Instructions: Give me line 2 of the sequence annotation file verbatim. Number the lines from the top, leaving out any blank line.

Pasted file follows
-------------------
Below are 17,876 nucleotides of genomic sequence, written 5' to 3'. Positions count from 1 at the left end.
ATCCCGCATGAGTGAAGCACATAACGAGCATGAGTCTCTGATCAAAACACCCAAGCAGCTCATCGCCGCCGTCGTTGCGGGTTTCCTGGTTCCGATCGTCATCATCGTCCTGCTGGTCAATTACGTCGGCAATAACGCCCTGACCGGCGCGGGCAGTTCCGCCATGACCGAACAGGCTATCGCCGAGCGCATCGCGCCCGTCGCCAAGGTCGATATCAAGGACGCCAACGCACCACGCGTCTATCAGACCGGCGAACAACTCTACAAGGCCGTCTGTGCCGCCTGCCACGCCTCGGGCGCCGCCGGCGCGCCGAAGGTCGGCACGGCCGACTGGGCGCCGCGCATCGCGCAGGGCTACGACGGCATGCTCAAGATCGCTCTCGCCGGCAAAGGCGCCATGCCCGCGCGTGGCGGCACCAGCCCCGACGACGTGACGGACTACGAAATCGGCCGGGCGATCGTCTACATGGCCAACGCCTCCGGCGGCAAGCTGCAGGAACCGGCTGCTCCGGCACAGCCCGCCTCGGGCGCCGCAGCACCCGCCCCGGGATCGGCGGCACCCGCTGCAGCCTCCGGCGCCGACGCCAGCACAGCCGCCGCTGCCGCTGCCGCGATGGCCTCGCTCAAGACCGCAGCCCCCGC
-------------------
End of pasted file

ATCCCGCATGAGTGAAGCACATAACGAGCATGAGTCTCTGATCAAAACACCCAAGCAGCTCATCGCCGCCGTCGTTGCGGGTTTCCTGGTTCCGATCGTCATCATCGTCCTGCTGGTCAATTACGTCGGCAATAACGCCCTGACCGGCGCGGGCAGTTCCGCCATGACCGAACAGGCTATCGCCGAGCGCATCGCGCCCGTCGCCAAGGTCGATATCAAGGACGCCAACGCACCACGCGTCTATCAGACCGGCGAACAACTCTACAAGGCCGTCTGTGCCGCCTGCCACGCCTCGGGCGCCGCCGGCGCGCCGAAGGTCGGCACGGCCGACTGGGCGCCGCGCATCGCGCAGGGCTACGACGGCATGCTCAAGATCGCTCTCGCCGGCAAAGGCGCCATGCCCGCGCGTGGCGGCACCAGCCCCGACGACGTGACGGACTACGAAATCGGCCGGGCGATCGTCTACATGGCCAACGCCTCCGGCGGCAAGCTGCAGGAACCGGCTGCTCCGGCACAGCCCGCCTCGGGCGCCGCAGCACCCGCCCCGGGATCGGCGGCACCCGCTGCAGCCTCCGGCGCCGACGCCAGCACAGCCGCCGCTGCCGCTGCCGCGATGGCCTCGCTCAAGACCGCAGCCCCCGC